You’ve been there: you’re at work or school or somewhere and that one guy who fancies himself a philosopher says something like, “If there is a God, then why does suffering exist?”
Wow. How profound. You’re really breaking new ground there, Euripides. What’s next, a rousing lecture on the health benefits of marijuana? How about you list all the positive qualities of the current DNC platform with a straight face. Or even better, talk about how much you’re looking forward to the next Indiana Jones. Clearly you are a learned contemplative with a firm grasp on reality.
This subject popped into my head recently for two reasons. One, the apologetics of suffering came across my feed in some fashion; two, it’s Lent, and suffering is celebrated by the church. So allow me to disabuse not only the straw hippie who thinks he just proved God’s nonexistence, but also bring some spiritual meaning to your suffering in a way that attempts to draw you closer to Christ this Lententide.
The idea that suffering ≠ God is self-defeating to a creature who obviously has the capacity for suffering, and that suffering precludes a full understanding of the God he wants to deny. Put another way: denying the existence of the thing you wish didn’t exist is presuming that the thing you wish didn’t exist exists for the sake of the denial, for that’s the only way for you to make sense of suffering; however, by denying the thing you believe is incompatible with suffering you are denying suffering itself, which is logically absurd. Put another way: you are a suffering thing; without God, suffering does not make sense. But here’s the shocker: without suffering, God doesn’t make sense.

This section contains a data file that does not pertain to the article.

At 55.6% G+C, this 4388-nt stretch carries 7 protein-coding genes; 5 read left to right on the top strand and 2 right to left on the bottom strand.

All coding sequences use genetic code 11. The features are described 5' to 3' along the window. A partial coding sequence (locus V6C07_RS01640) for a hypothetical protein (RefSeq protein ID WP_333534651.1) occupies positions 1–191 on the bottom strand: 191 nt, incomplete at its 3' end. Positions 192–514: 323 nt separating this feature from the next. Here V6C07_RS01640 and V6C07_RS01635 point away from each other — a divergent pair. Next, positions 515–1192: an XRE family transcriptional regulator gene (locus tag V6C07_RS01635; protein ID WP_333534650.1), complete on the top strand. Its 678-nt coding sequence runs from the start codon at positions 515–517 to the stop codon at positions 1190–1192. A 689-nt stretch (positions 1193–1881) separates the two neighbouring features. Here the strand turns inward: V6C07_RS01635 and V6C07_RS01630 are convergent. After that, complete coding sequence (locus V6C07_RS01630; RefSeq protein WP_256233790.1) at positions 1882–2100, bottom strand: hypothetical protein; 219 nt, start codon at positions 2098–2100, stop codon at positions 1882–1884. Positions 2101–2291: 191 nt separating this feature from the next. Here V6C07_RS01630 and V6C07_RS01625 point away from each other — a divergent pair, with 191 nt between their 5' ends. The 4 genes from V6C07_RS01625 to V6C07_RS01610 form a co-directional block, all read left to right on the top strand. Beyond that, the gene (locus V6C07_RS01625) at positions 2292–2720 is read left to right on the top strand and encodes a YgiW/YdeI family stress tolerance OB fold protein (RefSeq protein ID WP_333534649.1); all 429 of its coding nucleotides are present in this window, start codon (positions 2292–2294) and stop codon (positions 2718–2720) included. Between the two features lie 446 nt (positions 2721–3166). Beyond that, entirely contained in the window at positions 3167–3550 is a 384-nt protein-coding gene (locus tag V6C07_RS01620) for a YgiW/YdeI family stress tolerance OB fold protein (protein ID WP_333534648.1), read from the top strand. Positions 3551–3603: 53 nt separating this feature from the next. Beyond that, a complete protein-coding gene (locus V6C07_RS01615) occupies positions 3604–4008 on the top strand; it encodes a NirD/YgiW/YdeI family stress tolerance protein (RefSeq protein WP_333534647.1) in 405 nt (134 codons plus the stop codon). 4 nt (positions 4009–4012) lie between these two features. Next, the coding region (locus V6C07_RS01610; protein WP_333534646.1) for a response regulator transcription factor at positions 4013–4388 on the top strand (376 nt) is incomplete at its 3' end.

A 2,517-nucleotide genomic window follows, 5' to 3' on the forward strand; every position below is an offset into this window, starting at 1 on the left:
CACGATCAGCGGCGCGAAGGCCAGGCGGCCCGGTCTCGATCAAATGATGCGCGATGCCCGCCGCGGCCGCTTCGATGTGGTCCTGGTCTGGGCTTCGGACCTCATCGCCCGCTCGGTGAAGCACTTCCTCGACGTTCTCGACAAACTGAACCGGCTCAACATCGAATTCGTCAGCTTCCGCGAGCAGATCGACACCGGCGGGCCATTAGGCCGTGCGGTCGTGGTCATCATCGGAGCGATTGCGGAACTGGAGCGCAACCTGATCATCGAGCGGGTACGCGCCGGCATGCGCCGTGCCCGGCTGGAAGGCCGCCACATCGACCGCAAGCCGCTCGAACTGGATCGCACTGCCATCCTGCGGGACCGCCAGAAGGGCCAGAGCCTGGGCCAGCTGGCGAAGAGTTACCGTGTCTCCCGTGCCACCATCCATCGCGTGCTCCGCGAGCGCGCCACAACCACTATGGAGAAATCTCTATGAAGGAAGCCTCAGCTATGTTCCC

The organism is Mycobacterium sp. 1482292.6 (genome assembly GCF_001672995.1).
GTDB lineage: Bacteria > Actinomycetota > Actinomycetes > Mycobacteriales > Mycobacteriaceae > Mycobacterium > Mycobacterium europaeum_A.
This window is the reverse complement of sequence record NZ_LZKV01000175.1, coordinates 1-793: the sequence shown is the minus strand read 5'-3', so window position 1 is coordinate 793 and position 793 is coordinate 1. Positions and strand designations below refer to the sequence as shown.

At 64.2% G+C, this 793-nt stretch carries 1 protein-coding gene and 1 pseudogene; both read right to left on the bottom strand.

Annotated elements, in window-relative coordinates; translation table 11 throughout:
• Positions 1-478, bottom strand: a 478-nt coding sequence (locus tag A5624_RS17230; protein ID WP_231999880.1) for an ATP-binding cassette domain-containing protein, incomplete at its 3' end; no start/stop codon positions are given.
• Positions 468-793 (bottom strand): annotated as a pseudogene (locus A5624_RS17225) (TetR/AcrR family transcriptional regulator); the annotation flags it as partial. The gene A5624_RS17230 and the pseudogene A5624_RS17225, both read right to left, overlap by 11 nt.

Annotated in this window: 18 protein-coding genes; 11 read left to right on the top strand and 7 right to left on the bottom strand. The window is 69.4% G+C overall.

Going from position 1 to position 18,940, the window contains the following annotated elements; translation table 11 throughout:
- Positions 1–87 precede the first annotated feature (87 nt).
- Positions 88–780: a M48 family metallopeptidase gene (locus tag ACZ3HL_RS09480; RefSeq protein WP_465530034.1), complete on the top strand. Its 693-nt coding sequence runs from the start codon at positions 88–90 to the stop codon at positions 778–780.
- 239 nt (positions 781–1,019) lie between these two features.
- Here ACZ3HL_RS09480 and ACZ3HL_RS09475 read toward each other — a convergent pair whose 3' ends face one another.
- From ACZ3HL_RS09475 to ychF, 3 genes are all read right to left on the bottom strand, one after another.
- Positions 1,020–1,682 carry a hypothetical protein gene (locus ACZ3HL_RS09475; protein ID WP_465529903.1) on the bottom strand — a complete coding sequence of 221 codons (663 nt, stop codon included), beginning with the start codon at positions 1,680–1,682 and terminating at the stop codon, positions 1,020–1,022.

If God did not exist, then there would be no humanity. If there were no humanity, there would be no original sin. If there were no original sin, there would be no purpose to suffering, and humanity would be (at worst) a neutral creature. But if there were no purpose to suffering, if suffering could even theoretically be eradicated, then there would be no purpose for even the concept of God. Death itself could eventually be solved, and should have been solved by now. Since it is self-evident to anyone who has half a brain and has read a book in their life that humanity is not, in fact, a neutral creature, then our suffering must mean that God exists. Because we cannot eradicate suffering and death, and we are most often the cause of it. Therefore, we are rebellious and counterproductive to the creation as a creature.
The whole argument that my rhetorical spaghetti-monster friend wishes to purport is an alternative universe in which suffering does not exist. That is the saddest part of atheism (and people who liked the last Indiana Jones): they pretend suffering does not actually exist, and deny the only way to make sense of it.
But God suffered. Oh boy, did he suffer. He suffered in order to invite you into his death and by your drowning and dying rise again along with him. Saying, “If there is a God, then why does suffering exist?” is exactly the same as saying, “If there is a God, then why did he suffer like that for me?”
Actually, that last question is more perplexing than the first one ever will be. I can take on the moronic atheist all day … but supplying a reason for God’s love shown to me in the suffering of Christ?
That leaves me at a loss for words. I can only lift high the cross and celebrate his suffering for my sake.